What if you really are the Joker of the 2019 Joker? Is your revolt really just atavistic scratching at structures you cannot even comprehend? Are you, in keeping with the mirror as a motif, just a right-wing mirror image of the pathetic antifa thug, noodle-armed and orbiting an average woman? Are you just mentally ill, substituting paranoia and cluster-B personality disorders for leftist schizophrenia and body-dysmorphia? Are you a loser who is about as deserving to participate in the modern world as the illiterate Mexican or Arab peasant who is coming to replace you?

You tried your hand at politics in 2016. You memed Donald Trump into the presidency. Now he has abandoned you and your ideology and endorses Charlie Kirk. Just like your father, he looks disapprovingly on your “wignat” antics. You can’t even punish him by withdrawing your support — he has too many MAGApede boomers in his pocket, and if he doesn’t win, the Democrat who does will probably pass a law mandating you chop your dick off. So why not take the black pill? Why not descend into despair, and then start fedposting and then. . . well, I don’t think I have to say it.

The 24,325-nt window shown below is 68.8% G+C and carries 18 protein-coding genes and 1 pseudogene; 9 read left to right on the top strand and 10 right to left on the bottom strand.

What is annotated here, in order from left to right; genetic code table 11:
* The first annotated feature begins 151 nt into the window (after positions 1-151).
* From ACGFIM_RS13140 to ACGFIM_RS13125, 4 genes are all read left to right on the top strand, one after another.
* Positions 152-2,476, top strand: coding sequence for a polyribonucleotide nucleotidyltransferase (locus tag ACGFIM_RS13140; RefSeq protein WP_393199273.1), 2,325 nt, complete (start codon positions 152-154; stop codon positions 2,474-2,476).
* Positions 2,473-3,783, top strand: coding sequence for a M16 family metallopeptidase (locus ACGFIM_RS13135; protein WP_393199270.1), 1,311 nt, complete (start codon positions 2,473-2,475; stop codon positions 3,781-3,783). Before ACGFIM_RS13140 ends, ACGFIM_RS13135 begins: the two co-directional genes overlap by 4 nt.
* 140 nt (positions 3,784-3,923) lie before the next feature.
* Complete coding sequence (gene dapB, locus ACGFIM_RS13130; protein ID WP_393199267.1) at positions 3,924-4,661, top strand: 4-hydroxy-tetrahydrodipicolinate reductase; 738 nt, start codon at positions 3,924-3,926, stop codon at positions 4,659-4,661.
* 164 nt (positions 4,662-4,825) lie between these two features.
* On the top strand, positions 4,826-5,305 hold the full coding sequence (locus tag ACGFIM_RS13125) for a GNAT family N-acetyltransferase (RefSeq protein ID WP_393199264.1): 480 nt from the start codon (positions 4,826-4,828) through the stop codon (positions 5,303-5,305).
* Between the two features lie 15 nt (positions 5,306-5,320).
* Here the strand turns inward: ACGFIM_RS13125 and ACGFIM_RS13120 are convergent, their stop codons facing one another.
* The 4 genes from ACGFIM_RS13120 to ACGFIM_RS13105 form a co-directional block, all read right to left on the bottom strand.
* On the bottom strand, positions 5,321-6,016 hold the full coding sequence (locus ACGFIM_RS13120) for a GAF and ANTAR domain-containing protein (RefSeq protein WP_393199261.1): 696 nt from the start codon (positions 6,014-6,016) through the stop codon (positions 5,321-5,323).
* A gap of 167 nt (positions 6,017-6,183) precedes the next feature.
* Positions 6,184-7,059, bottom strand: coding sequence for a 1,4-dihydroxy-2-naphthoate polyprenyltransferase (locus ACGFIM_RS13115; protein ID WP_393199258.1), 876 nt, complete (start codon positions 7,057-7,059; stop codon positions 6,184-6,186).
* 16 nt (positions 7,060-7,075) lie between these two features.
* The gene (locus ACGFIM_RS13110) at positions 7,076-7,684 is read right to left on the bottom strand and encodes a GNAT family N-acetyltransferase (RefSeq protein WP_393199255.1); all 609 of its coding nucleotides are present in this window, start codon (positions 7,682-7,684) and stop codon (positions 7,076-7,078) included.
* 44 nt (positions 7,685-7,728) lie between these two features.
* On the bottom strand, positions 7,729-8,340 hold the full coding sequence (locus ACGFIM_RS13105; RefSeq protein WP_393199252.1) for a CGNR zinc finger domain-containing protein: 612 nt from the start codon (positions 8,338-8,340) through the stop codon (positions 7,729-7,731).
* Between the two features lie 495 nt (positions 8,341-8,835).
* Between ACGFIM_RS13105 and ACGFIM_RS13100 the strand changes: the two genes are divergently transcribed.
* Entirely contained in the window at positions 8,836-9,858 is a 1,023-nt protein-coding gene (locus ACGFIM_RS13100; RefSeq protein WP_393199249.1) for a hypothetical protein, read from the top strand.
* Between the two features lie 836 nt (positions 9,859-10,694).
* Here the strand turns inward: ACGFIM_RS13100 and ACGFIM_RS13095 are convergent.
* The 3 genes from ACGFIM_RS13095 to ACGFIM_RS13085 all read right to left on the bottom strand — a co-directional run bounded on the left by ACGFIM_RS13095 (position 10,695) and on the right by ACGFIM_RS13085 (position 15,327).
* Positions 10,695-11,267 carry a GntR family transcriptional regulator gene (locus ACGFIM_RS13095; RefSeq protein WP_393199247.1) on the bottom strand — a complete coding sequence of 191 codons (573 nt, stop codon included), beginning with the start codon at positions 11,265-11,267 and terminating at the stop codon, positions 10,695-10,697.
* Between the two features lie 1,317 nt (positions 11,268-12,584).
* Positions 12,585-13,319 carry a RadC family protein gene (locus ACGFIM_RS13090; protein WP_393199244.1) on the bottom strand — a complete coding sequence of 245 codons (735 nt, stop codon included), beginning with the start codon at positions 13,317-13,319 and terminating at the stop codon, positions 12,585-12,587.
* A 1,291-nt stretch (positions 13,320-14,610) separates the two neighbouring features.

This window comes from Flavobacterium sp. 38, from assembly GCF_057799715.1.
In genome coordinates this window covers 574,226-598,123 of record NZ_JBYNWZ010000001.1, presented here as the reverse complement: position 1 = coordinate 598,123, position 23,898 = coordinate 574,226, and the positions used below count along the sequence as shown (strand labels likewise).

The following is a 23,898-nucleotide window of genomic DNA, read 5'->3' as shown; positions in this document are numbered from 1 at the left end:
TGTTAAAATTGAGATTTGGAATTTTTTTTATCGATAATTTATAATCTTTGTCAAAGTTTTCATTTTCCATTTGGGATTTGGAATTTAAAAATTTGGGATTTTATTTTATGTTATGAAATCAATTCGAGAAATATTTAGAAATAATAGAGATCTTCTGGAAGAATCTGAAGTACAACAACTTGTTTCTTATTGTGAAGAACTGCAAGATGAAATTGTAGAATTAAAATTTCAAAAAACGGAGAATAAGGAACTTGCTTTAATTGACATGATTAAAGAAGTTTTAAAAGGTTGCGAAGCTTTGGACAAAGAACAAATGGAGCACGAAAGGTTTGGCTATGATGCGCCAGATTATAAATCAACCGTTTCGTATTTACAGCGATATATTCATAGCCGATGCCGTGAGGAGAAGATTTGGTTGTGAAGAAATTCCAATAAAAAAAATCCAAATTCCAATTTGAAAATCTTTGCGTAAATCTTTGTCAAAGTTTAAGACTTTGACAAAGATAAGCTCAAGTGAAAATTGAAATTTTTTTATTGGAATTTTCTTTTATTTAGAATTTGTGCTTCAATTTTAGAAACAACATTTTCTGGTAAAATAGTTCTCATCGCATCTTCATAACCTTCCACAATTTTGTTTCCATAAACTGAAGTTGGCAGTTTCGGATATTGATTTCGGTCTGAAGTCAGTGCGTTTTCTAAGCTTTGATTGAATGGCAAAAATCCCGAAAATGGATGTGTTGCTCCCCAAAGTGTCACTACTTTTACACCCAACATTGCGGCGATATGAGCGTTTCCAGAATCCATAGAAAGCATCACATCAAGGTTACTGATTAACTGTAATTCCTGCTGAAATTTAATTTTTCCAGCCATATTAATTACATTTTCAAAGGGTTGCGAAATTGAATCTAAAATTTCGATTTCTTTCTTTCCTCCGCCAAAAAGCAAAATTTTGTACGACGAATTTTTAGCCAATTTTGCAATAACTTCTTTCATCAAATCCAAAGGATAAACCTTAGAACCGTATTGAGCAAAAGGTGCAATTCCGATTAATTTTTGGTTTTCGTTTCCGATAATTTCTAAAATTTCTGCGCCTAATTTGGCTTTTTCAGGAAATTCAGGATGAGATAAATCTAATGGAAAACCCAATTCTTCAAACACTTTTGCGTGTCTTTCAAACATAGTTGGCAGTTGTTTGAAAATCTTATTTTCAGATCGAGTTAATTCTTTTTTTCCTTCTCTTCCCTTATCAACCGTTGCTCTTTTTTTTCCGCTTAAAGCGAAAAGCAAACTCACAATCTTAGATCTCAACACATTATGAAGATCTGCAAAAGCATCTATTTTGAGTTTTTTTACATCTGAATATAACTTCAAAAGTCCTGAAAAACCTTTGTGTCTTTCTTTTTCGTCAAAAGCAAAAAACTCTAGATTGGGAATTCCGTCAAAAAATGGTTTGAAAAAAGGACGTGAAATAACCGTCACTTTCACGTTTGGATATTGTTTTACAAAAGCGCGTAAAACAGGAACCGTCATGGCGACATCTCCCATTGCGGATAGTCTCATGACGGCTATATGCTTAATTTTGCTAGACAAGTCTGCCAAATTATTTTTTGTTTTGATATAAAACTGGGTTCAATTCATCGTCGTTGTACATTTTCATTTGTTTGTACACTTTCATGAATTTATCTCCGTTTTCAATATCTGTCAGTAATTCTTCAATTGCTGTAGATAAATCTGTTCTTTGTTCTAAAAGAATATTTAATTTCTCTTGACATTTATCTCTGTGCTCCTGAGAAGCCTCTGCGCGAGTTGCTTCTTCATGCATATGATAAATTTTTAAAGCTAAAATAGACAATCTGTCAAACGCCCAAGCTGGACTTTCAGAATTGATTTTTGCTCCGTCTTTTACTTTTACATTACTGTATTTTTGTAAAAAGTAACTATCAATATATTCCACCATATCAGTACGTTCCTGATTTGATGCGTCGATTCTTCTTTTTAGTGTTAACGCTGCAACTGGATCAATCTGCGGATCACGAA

Scary, huh? You know what’s even scarier? There’s sufficient circumstantial evidence for that eerie yarn I just spun for you to push you over the edge. This is why the stick-insect of a man repulses and attracts the big heads of our movement. His disgusting nature repulses the older men, who prefer to think of themselves as accomplished and in control. His ultimate subversion and victory over the prevailing order inspires the young ones, many of whom have internalized — at least subconsciously — part of the story of abandonment I just told you.